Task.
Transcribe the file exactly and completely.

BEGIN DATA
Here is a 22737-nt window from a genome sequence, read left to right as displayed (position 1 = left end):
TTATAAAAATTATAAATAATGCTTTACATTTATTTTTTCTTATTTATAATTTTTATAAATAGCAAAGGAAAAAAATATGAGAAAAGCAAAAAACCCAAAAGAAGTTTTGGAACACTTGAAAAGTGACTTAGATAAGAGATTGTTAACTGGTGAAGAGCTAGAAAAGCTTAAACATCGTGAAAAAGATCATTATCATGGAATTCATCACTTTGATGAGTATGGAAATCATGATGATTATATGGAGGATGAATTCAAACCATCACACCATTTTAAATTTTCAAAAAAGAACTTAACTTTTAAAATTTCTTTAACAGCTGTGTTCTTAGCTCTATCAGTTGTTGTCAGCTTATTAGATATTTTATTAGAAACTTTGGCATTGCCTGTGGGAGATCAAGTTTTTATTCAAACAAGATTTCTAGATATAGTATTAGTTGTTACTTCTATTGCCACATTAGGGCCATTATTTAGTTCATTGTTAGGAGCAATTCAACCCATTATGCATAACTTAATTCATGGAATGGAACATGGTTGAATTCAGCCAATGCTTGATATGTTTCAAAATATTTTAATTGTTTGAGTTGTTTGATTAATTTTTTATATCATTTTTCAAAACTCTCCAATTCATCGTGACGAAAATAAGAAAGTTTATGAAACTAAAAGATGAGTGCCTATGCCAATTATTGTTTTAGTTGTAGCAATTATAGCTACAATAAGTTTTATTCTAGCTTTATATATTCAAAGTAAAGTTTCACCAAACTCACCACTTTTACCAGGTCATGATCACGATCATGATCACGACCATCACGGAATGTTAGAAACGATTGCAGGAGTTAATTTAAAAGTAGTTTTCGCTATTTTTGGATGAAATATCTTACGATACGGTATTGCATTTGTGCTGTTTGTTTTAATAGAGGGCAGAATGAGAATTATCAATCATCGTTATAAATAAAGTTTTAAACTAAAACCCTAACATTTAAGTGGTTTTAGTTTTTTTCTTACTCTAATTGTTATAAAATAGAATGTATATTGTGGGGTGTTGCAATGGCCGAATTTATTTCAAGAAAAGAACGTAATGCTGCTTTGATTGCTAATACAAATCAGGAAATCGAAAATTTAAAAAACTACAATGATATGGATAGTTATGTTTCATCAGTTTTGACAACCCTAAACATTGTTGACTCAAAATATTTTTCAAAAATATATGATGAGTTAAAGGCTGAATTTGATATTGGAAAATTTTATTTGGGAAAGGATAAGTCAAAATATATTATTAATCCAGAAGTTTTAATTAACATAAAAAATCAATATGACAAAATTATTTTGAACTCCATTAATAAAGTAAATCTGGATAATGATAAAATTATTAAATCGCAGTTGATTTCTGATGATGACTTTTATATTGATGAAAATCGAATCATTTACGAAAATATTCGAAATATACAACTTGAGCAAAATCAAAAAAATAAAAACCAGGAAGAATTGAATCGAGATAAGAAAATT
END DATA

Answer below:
Here is a 22737-nt window from a genome sequence, read left to right as displayed (position 1 = left end):
TTATAAAAATTATAAATAATGCTTTACATTTATTTTTTCTTATTTATAATTTTTATAAATAGCAAAGGAAAAAAATATGAGAAAAGCAAAAAACCCAAAAGAAGTTTTGGAACACTTGAAAAGTGACTTAGATAAGAGATTGTTAACTGGTGAAGAGCTAGAAAAGCTTAAACATCGTGAAAAAGATCATTATCATGGAATTCATCACTTTGATGAGTATGGAAATCATGATGATTATATGGAGGATGAATTCAAACCATCACACCATTTTAAATTTTCAAAAAAGAACTTAACTTTTAAAATTTCTTTAACAGCTGTGTTCTTAGCTCTATCAGTTGTTGTCAGCTTATTAGATATTTTATTAGAAACTTTGGCATTGCCTGTGGGAGATCAAGTTTTTATTCAAACAAGATTTCTAGATATAGTATTAGTTGTTACTTCTATTGCCACATTAGGGCCATTATTTAGTTCATTGTTAGGAGCAATTCAACCCATTATGCATAACTTAATTCATGGAATGGAACATGGTTGAATTCAGCCAATGCTTGATATGTTTCAAAATATTTTAATTGTTTGAGTTGTTTGATTAATTTTTTATATCATTTTTCAAAACTCTCCAATTCATCGTGACGAAAATAAGAAAGTTTATGAAACTAAAAGATGAGTGCCTATGCCAATTATTGTTTTAGTTGTAGCAATTATAGCTACAATAAGTTTTATTCTAGCTTTATATATTCAAAGTAAAGTTTCACCAAACTCACCACTTTTACCAGGTCATGATCACGATCATGATCACGACCATCACGGAATGTTAGAAACGATTGCAGGAGTTAATTTAAAAGTAGTTTTCGCTATTTTTGGATGAAATATCTTACGATACGGTATTGCATTTGTGCTGTTTGTTTTAATAGAGGGCAGAATGAGAATTATCAATCATCGTTATAAATAAAGTTTTAAACTAAAACCCTAACATTTAAGTGGTTTTAGTTTTTTTCTTACTCTAATTGTTATAAAATAGAATGTATATTGTGGGGTGTTGCAATGGCCGAATTTATTTCAAGAAAAGAACGTAATGCTGCTTTGATTGCTAATACAAATCAGGAAATCGAAAATTTAAAAAACTACAATGATATGGATAGTTATGTTTCATCAGTTTTGACAACCCTAAACATTGTTGACTCAAAATATTTTTCAAAAATATATGATGAGTTAAAGGCTGAATTTGATATTGGAAAATTTTATTTGGGAAAGGATAAGTCAAAATATATTATTAATCCAGAAGTTTTAATTAACATAAAAAATCAATATGACAAAATTATTTTGAACTCCATTAATAAAGTAAATCTGGATAATGATAAAATTATTAAATCGCAGTTGATTTCTGATGATGACTTTTATATTGATGAAAATCGAATCATTTACGAAAATATTCGAAATATACAACTTGAGCAAAATCAAAAAAATAAAAACCAGGAAGAATTGAATCGAGATAAGAAAATT